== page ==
I do it on the hygienic way as in Asia. Near all toilett has a water hose (smiliar bidet) and we wash our back (not distribute the shit on the ass) and use toilett paper only to dry few drops of water. Less paper for the trash and less stinky too.
way more hygienic to use a bidet sprayer as in the East, to clean the backside … + much better for the planet and especially our forests! The bidet sprayer is an economical device attached to a toilet, not necessary to buy a toilet-type device now, and superior in cleanliness versus using toilet paper without washing backside first. Too bad not the norm in North America! Invented in the late 1700s by the French, too bad the English didn’t catch on earlier?
Living in mexico…our house is 45 years old..very large hacienda style.. out of 6 bedrooms, I did notice that there was two toilets in the unused bathroom at the end. I asked my wife why two side by side, and she said it was installed by her grandmother who was french. And yes…it is a full bidet. 🙂 Still operable. All papers in this house are and have always been flushed in last 45 years since built. It housed a very large family, has 5 bathrooms and 4 half bathrooms, and often has lots of guests…and never a problem to date.
I live in Mérida Yucatán México where due to the hard rock underground, there is no way to put dreinage tubing and that’s why we use a basket which we place aside the toilet.
Oh that’s fascinating Melba! Thanks for contributing to the discussion. We hadn’t heard that reasoning before.
Hard rock = great footing. Lay the pipes and raise the surround of construction with a wall of block or rock and fill with compacted fill. Place septic tank further out in soft ground area. Always small areas available. You have a raised construction on solid footing with a plumbing system in place. You would be talking about low level rural constructions in impoverished areas as per my guess. . 😕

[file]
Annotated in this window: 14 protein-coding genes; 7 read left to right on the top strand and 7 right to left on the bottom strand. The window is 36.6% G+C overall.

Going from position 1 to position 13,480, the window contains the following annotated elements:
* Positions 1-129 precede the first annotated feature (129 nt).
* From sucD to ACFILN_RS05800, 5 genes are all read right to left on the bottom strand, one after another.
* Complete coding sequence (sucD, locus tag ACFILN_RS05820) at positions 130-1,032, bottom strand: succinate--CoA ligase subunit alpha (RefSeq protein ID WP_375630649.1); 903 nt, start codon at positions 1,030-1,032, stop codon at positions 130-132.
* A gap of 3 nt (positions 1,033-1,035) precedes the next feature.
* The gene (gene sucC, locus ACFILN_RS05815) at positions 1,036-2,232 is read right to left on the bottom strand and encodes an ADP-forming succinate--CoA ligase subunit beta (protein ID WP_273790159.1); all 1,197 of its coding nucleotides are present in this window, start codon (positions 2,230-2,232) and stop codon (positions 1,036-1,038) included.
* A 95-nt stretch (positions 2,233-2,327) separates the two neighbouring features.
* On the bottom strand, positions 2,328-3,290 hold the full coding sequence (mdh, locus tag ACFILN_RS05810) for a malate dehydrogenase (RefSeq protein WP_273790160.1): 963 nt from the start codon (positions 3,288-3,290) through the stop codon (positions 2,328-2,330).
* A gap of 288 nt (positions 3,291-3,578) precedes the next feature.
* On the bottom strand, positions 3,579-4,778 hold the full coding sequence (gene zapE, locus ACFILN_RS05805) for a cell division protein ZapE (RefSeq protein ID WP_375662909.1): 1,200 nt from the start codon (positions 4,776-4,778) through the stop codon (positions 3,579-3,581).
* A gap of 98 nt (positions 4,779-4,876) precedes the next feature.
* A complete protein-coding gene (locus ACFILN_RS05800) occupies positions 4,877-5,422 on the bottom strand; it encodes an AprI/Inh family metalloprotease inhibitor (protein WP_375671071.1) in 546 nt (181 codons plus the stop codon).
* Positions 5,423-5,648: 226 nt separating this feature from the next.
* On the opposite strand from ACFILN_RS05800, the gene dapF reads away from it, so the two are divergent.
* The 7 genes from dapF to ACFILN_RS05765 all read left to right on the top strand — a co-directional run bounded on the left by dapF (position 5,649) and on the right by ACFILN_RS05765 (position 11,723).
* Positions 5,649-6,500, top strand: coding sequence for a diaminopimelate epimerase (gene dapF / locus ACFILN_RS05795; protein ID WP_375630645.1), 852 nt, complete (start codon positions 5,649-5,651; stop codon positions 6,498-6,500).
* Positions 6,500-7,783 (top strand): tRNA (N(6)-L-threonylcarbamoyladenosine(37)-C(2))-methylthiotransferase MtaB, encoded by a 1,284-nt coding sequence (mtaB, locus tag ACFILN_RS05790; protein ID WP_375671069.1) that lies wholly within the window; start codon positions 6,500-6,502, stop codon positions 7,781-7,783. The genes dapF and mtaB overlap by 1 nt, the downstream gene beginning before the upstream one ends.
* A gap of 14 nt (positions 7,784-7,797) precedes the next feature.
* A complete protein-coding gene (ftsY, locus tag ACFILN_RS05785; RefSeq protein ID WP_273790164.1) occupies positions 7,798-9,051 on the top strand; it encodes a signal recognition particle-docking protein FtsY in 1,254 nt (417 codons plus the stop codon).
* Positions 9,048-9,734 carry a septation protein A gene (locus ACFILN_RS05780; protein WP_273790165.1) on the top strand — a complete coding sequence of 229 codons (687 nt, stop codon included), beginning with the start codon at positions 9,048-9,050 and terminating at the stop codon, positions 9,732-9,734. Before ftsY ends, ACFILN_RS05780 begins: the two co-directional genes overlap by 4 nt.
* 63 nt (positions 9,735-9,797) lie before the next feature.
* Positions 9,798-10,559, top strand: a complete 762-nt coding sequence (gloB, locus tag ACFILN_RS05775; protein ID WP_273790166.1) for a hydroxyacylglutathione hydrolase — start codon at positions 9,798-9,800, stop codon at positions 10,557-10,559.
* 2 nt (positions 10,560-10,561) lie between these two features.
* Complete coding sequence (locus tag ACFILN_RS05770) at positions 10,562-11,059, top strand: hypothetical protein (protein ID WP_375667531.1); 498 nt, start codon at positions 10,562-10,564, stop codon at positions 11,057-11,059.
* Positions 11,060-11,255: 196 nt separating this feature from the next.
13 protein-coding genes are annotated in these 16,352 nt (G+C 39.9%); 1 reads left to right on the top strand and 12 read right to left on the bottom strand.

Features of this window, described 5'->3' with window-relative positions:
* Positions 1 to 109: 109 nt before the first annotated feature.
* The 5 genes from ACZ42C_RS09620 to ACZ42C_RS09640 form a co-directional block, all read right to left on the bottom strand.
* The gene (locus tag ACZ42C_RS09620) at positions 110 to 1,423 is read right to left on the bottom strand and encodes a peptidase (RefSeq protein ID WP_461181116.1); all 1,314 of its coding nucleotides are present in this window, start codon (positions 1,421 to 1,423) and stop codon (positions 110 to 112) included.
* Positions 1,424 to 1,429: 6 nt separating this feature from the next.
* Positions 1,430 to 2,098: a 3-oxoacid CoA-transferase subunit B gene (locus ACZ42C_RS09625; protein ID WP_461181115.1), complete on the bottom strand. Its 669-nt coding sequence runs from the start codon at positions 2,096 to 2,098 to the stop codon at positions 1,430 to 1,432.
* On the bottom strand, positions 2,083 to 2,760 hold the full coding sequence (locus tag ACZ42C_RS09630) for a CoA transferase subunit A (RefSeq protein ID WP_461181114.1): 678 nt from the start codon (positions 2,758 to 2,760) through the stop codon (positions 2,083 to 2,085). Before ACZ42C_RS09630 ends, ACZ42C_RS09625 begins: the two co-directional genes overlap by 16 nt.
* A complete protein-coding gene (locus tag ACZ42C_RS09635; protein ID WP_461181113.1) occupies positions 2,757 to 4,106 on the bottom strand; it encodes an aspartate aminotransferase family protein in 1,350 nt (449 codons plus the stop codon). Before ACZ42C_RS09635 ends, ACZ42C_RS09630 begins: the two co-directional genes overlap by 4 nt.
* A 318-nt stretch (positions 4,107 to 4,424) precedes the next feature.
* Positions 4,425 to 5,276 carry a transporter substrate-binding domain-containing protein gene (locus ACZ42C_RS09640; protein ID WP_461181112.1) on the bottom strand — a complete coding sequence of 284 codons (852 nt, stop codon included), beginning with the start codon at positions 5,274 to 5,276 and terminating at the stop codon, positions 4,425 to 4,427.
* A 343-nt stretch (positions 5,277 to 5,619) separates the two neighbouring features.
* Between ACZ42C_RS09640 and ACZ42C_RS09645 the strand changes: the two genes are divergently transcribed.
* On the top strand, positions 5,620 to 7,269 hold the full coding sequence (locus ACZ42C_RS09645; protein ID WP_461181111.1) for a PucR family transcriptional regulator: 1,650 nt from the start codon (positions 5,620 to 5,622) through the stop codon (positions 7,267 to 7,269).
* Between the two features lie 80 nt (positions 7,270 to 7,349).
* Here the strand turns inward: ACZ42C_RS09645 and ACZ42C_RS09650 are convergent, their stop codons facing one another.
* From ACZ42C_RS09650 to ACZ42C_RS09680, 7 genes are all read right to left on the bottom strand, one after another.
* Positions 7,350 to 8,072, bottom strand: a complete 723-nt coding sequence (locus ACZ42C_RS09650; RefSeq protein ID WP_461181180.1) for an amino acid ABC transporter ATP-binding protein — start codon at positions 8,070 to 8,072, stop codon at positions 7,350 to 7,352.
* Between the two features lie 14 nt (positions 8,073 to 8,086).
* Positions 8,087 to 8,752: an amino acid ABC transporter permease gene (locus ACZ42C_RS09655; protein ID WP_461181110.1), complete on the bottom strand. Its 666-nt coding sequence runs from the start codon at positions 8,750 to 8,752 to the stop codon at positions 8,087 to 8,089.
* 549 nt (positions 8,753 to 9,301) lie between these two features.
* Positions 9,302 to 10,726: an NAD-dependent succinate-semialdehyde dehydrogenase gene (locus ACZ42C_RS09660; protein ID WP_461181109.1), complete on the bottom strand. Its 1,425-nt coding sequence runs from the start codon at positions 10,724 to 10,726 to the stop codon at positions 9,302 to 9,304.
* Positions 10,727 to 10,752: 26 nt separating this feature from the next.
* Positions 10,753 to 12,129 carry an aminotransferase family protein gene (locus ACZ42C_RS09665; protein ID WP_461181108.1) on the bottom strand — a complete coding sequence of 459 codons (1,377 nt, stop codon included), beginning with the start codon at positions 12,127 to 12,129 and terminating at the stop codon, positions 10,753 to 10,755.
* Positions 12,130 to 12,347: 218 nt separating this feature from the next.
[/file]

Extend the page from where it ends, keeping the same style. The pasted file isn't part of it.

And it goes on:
I lived in Ajijic in Jalisco in Central Mexico for 7 months and wrote a blog called New Nations: The Expat Experience. One of the things that bothered me, almost as much as the stray, unspayed and unneutered dogs, was the the fact that the in the lovely, charming home I rented, I had to put used toilet paper in a wastebasket in the bathroom. It’s as gross as you imagine it to be, but you do get used to it.
I live in the US and was having a patio built at my home. One of the Mexican workers had to bring his 4yo son to work with him. He asked me if his little boy could use my bathroom, and I was good with that. A little while passed after the child left when I stepped into my bathroom and found quite a bit of used, fecal stained toilet paper lying in and spilling over onto my bathroom floor. I was mortified! I had never seen this before! He and his dad were gone by the time I found the mess, otherwise I would have been all over his dad to pick up after his son! I never let them use my bathroom, again.
Sorry you had this experience Cindy. Perhaps you could just inform them that they can flush their toilet paper down the drain in the US. . .
I’ve read a lot of threads regarding this issue and the main concern a lot of people have is that it would stink up the whole house. I was raised doing this and that has never ever been an issue and I’ve had plenty of people over that have never mentioned anything. If you’re folding your used tp up well, disposing it in a closed top trash can, and changing the bag when it gets full then you shouldn’t really smell anything. Tossing it on the ground is gross though…
There is a thing called getting used to your surroundings, Savannah…sorry…someone like me would smell the stink in your house. You just cant smell yours for being used to it. Thats a serious note…not taking the mickey out of you.